This is an unusual one for me so far, in that it contains no new science. Instead, it explores some of the policy implications of what we already know about how tidal farms will affect the flow in their channels, and affect each other, if they are deployed at large scales.
There are two main points that we’ve tried to get across:
- Firstly, that if we are to achieve the greatest possible energy yield for a given level of environmental impact, we’ll need to strategically plan tidal developments for a whole region – not do them piecemeal.
- Secondly, that tidal farms will interact. If they’re upstream and downstream of each other that interaction is detrimental, but if they’re side by side then they can have mutually beneficial effects. We think it’s a problem unique to tidal power that if one array stops working, its “rival” neighbor can lose power… and that raises a number of fun and interesting questions about management and liability.
After looking at the physics and the resulting policy issues, we discuss some ways of dealing with them. We argue that if we want to get the most that we can out of our seas we will need some form of interventionist, centrally planned, approach to managing tidal power; the free market will not deliver. The arrangements that we have at the moment are just fine while we’re only putting a few turbines in the water. But as we scale up – and we must scale up, if tidal energy is going to be significant at grid level – this stuff will start to matter, and it’d be really nice if the necessary policy frameworks were in place before they’re needed.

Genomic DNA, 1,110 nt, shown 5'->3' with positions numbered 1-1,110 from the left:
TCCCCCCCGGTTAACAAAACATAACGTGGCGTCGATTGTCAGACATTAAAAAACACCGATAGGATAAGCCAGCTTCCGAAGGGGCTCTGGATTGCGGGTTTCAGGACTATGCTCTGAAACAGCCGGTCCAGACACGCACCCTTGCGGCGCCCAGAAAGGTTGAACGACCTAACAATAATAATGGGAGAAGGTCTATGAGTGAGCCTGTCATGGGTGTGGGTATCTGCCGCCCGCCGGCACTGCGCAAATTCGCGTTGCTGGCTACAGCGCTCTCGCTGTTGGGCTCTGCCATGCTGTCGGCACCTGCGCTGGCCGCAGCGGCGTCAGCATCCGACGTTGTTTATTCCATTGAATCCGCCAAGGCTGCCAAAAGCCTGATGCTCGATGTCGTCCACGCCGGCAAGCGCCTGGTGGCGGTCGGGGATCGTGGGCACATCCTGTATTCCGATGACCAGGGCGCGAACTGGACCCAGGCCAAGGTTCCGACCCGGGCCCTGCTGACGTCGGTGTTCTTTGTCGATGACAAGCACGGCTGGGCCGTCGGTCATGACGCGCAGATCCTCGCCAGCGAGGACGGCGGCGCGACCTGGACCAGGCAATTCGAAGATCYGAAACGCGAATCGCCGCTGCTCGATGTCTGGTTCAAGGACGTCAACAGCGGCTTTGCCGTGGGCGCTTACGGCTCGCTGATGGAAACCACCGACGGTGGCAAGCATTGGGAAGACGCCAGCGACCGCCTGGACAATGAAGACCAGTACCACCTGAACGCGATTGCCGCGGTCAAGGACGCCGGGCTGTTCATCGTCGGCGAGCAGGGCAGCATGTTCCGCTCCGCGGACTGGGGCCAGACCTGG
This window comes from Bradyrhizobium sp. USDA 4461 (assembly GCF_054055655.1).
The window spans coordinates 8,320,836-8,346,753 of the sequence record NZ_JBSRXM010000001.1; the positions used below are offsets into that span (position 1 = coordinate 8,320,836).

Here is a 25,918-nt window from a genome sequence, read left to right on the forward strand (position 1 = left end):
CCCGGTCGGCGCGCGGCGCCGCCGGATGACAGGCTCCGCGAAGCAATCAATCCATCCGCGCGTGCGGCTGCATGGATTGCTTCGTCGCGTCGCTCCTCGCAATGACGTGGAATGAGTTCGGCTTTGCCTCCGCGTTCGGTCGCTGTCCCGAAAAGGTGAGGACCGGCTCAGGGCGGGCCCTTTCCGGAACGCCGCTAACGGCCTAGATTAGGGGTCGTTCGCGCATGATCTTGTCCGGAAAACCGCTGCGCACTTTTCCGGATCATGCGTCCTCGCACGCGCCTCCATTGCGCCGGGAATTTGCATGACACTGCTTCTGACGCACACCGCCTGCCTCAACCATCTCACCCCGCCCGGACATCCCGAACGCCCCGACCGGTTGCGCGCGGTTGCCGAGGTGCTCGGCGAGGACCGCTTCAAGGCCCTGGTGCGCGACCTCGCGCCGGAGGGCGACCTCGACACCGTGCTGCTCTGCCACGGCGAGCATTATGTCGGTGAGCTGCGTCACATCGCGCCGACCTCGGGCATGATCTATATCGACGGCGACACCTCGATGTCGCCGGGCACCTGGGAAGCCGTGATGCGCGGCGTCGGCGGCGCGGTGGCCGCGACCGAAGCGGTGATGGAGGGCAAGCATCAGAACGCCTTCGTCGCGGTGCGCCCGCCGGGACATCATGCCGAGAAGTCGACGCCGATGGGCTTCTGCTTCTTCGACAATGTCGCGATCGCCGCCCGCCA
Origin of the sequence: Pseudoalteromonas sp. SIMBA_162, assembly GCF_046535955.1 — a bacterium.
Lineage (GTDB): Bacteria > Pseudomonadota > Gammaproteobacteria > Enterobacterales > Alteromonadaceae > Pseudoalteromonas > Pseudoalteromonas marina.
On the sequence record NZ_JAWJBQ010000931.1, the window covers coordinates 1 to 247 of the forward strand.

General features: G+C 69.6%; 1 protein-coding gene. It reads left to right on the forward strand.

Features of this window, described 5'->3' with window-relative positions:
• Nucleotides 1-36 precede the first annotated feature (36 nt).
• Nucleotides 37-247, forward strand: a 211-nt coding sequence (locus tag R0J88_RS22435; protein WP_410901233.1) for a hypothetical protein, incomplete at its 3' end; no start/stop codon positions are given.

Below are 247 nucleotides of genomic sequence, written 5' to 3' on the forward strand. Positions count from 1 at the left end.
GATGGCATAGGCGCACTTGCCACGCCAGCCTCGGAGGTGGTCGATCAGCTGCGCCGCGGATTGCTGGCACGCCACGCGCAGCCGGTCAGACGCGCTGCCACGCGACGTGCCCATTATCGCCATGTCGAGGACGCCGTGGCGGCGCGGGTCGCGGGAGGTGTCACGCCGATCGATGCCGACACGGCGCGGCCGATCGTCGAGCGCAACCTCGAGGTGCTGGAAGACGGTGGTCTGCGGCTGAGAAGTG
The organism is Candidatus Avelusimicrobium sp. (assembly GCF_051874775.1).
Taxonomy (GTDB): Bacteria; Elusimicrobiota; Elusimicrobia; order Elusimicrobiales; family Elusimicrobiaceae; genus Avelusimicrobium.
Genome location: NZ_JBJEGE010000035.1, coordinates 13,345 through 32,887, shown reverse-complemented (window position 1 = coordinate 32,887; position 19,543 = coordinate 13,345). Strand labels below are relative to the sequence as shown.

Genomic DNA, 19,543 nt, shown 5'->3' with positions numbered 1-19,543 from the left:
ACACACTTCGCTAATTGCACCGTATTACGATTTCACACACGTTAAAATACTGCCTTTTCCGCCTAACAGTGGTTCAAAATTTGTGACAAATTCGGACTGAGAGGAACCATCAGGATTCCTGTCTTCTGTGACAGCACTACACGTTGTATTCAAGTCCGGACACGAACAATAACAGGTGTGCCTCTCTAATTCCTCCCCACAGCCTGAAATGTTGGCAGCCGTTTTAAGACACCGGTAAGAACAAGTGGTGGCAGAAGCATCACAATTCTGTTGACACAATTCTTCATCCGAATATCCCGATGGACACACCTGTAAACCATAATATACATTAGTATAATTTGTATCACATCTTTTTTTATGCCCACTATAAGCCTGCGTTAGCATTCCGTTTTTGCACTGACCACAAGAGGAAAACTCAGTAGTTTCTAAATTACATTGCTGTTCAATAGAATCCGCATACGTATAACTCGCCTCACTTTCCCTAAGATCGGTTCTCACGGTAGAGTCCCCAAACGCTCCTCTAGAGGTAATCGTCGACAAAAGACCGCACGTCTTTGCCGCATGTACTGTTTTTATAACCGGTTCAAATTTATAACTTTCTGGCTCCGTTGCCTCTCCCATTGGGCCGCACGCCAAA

I’m proud of this one, for two reasons: Firstly that I think it’s important, in that it asks some questions that I don’t think anybody in the marine spatial planning, policy or governance spaces has been thinking about much as yet (although I gather they have been grappling with similar issues around wind). Secondly because it’s been a genuine multidisciplinary, collaborative, process. I had the original idea for the paper a couple of years ago, and after discussion with one of the other authors we tried to flesh it out, but we realised that we needed people with policy expertise. We brought them on board – including Steph Weir, a former PhD officemate of mine who wrote major chunks and taught me about unitization – and the result is a pleasingly short paper that really couldn’t have existed without all five of its authors.
If you want to read the whole thing yourself – it’s only five pages long, and it’s written for a non-specialist audience – then you can get the official version here with a subscription to Marine Policy, or the unformatted, post-review, version here for free.